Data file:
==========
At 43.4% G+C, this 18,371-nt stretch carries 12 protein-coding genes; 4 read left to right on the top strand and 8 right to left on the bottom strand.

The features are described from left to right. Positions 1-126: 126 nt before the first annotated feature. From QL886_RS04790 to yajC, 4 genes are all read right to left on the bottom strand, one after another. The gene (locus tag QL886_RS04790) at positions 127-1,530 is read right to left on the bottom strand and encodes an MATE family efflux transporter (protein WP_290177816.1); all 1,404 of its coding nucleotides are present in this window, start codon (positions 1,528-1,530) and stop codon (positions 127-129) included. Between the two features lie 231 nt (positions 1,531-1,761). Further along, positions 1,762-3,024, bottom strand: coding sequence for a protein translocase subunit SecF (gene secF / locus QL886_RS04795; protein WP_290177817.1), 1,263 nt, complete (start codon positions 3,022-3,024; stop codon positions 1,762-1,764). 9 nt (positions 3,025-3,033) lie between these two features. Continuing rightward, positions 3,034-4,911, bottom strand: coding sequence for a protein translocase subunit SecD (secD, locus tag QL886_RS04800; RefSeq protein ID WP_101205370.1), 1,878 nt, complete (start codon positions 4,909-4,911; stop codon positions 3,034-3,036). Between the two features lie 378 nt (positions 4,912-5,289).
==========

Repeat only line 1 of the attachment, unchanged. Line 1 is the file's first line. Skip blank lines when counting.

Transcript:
At 43.4% G+C, this 18,371-nt stretch carries 12 protein-coding genes; 4 read left to right on the top strand and 8 right to left on the bottom strand.